Meanwhile, recently released data has also shown that the government has not met its target of completing all coronavirus tests within 24 hours by the end of June.

There has been only a minimal increase in the proportion of tests carried out within the time allowed, suggested Thursday statistics from the Ministry of Health and Social Affairs (DHSC).

By committing to former Conservative Secretary of Health Jeremy Hunt on June 3, Boris Johnson said 90% of the tests had already been returned within 24 hours and that he would increase this to everyone except those with “Insurmountable problems” by the end of the month.


According to DHSC data, this figure increased to 91% of in-person tests completed on time at regional test sites between June 25 and July 1.

However, the department said the proportion of tests returned at the end of the next day had increased to 97.5%.

Separate data from NHS England indicated that 97% of health service labs had an average test time of less than 24 hours, up from 90% last week.

But officials were unable to immediately provide the proportion of tests performed within the limits of Mr. Johnson’s target.

“Not suitable for use”

Baroness Harding, executive chair of the NHS test and traceability program to stem the spread of Covid-19, said she remained “committed to continuous improvement”.

It comes as Sky News reported that the number of people who have been tested for coronavirus in the UK may never be known due to data recording deficiencies as authorities sought to increase the numbers of tests .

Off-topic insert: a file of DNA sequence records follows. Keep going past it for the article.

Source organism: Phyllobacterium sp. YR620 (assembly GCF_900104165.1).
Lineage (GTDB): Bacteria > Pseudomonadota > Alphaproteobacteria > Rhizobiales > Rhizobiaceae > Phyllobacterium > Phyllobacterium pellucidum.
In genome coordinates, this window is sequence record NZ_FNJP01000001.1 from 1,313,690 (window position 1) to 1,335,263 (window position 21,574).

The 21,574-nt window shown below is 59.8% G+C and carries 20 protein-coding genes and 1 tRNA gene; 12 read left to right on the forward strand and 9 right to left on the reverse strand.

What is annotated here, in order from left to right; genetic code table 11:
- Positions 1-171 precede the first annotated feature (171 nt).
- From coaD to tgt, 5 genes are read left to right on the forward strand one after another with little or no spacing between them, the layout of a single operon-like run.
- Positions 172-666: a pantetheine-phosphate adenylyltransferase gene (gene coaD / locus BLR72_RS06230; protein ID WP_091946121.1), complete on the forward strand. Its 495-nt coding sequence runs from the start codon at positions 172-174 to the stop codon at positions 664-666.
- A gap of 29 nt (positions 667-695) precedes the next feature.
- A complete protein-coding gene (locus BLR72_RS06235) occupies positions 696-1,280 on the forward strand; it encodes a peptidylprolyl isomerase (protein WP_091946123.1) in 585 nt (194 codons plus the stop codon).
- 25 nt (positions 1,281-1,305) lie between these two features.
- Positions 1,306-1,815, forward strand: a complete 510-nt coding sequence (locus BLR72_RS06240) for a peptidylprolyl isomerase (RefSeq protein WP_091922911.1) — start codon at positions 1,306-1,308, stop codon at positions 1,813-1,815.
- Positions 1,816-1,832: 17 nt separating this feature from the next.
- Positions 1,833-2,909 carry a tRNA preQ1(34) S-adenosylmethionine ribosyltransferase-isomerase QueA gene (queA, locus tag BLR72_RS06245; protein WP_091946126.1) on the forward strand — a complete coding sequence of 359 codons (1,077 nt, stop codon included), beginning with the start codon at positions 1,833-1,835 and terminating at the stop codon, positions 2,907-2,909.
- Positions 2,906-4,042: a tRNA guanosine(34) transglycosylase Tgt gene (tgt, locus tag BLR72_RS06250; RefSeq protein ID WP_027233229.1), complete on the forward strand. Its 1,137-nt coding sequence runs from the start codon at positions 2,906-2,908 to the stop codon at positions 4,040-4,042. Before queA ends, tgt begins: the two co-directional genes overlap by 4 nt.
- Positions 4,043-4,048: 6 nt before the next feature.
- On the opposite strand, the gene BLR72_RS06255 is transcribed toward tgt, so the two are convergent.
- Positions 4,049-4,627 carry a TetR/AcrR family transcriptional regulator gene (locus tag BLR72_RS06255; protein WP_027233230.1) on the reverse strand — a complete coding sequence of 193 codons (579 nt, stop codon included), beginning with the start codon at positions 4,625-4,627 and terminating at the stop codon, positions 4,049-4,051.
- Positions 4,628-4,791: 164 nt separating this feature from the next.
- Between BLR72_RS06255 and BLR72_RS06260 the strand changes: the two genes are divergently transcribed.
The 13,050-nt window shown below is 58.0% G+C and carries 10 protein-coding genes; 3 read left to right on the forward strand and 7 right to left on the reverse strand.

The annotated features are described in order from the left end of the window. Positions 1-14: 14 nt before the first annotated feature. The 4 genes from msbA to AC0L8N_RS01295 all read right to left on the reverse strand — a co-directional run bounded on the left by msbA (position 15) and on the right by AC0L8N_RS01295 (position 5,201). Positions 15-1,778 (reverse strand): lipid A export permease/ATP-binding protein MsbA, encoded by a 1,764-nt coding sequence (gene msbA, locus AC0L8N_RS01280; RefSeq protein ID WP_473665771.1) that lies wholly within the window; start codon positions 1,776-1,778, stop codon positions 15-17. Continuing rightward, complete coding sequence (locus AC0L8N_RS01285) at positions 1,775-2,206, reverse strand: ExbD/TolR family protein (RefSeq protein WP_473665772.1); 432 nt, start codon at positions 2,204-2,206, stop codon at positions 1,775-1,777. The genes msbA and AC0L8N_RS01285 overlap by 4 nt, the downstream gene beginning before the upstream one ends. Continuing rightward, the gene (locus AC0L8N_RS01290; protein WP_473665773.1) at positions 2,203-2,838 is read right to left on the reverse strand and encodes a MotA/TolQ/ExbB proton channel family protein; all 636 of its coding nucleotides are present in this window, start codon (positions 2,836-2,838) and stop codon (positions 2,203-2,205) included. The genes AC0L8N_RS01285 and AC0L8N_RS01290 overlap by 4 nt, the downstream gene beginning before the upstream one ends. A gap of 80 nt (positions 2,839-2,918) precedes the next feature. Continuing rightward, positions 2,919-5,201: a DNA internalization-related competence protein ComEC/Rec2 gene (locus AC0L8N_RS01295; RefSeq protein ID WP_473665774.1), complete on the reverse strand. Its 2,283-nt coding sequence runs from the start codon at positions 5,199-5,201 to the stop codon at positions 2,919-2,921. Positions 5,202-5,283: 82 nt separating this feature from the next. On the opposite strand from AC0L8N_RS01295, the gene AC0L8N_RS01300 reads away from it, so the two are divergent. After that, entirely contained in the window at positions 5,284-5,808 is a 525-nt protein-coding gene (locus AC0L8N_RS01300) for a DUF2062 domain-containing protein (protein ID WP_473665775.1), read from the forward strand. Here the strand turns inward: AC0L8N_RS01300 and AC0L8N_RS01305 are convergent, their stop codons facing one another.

The newspaper quoted a senior official as saying that in its first months, the test system and the data it produced were simply “not fit for purpose” while efforts were being made to reach the target. Health Secretary Matt Hancock to test 100,000 people a day. .


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He claimed that paper and paper records were still kept until mid-May, while the DHSC acknowledged – following revisions it had already had to make to its published information – that the figures for July 7 were probably “out of date”. -signed “.

The DHSC defended its reporting efforts, saying that there was “a balance to be struck between quality and timeliness” in the production of new statistics.

The department has stated that the majority of UK statistics are produced in a much longer timeframe, which is why they have been “published as experimental statistics, which means that we expect revisions to occur as that the program matures. “

A spokesperson said, “We quickly created a large-scale test program from scratch and can now provide a test to anyone who needs it.”

“Throughout the pandemic, we have been transparent about our response to the coronavirus and are always looking to improve the data we publish, including how we update test statistics. ”

The spokesperson said the DHSC “would continue to work closely” with the Office of National Statistics and the Statistical Regulatory Office on its approach to the publication of test results.